I’ve spent the last month trying out the Leapfrog Tag system with my son, as a means of developing his reading comprehension skills. The Tag system is billed as ‘a fun, unintimidating introduction to reading, from starting out to building confidence and increasing vocabulary’. Whilst this is certainly, true, I approached Tag from a different angle. How could it help my special needs son develop his reading comprehension skills and ability to decode the underlying meanings and messages in a text?
Before I get onto that, a word about the actual physical Tag system. Any ‘gadget’ based toy was always going to be a winner with my son (and I suspect this is true of the wider special needs community). As expected, he was instantly attracted to the intriguing looking pen device, with its buttons, lights, speaker and that very pleasing noise it makes when it boots up. He couldn’t wait to see what it did.
A word of warning for parents: don’t give the Tag system to your child before you have set it up. It doesn’t take long, but it does involve setting it up to your computer and downloading the files to the pen in advance. As parents, we have long since learnt the importance of pre-preparing toys before handing them over (anyone ever tackled a boxed toy car while your child screams “Now!”). Tag needs a bit of adult input before it is ready to use, although I expect that my techno-savvy five-year-old son will soon be able to set it up himself.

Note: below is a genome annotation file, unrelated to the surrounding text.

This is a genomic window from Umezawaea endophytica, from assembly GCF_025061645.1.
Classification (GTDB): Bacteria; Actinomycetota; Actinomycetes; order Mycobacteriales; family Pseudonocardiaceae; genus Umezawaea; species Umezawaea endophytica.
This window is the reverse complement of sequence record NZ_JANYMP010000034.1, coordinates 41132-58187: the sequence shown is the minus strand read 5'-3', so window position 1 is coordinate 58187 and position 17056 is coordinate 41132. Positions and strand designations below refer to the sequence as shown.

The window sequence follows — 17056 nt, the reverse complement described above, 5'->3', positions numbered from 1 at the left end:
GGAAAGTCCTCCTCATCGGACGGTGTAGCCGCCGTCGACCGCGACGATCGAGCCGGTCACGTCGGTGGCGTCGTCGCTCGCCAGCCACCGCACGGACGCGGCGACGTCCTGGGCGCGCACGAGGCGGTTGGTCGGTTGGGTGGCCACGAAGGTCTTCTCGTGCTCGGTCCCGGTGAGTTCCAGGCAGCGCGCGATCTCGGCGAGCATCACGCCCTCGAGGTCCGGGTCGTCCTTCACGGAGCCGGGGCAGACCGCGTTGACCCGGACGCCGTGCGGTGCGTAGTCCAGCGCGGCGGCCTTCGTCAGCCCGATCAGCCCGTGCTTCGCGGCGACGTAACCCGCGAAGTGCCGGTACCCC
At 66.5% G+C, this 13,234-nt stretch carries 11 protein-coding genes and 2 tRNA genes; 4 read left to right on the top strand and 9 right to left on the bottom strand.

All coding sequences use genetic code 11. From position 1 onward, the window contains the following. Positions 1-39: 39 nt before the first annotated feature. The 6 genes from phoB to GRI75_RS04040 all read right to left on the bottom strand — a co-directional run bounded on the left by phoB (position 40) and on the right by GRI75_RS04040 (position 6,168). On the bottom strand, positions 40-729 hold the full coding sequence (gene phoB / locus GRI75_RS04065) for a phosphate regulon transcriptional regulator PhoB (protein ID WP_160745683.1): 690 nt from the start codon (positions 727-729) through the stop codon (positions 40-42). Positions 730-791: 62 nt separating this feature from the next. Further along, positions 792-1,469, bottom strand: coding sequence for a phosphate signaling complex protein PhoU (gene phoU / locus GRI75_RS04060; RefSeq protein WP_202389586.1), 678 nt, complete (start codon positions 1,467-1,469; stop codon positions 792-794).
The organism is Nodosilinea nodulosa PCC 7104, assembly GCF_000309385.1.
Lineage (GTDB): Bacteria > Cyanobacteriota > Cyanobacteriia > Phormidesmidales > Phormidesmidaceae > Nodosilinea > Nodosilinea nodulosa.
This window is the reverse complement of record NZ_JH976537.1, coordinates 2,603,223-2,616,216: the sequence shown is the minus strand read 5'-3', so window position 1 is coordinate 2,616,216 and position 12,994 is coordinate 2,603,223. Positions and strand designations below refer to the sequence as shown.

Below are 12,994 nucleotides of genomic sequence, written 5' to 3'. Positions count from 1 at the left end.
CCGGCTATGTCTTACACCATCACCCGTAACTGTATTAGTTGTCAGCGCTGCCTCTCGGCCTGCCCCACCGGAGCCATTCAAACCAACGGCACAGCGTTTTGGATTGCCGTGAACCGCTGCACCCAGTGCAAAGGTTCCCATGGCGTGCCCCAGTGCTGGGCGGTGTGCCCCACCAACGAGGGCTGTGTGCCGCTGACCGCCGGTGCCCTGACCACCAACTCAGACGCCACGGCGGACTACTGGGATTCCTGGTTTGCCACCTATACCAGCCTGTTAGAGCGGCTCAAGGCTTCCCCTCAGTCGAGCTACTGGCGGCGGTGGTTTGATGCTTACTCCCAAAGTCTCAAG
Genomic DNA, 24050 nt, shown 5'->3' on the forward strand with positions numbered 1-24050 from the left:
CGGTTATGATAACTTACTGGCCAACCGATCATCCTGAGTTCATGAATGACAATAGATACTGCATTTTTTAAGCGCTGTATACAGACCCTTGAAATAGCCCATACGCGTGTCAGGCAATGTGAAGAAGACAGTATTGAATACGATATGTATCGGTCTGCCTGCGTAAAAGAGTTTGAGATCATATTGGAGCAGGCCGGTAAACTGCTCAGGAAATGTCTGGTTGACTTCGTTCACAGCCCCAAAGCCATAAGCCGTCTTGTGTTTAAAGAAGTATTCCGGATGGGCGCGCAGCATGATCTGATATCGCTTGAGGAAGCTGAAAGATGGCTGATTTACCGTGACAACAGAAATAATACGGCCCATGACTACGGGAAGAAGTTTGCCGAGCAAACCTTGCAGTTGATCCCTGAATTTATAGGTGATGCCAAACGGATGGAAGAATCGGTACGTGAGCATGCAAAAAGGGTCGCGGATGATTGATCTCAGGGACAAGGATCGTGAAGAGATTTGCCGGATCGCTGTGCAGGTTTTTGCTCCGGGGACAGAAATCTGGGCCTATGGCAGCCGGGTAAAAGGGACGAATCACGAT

Like all good ideas, combining books with this type of gadget is brilliantly simple and brilliantly effective. Some children may be reluctant readers but I have never met a child who was a reluctant user of gadgets. Especially gadgets that talk to you! With our Tag pen loaded and my son’s interest piqued, we were ready to try out our first title.
We have several of Tag Storybooks series, including ‘Madagascar Air Penguin’ and ‘Toy Story 3: Together Again’. The movie tie-in is a good idea in engaging readers using familiar characters and worlds from films they will have seen. There is also a range of ‘Kid Classics’ including the likes of Paddington and Dr Suess.
The first thing that struck me about the books was their quality. In an age of digital reading, there is something very satisfying about the tactile nature of a well bound hard cover book. Obviously this makes me a dinosaur, but it’s a pleasure I want to pass onto my children. In a world where everything is increasingly disposable, books are something to cherish and look after. The Tag books feel well made and worth looking after.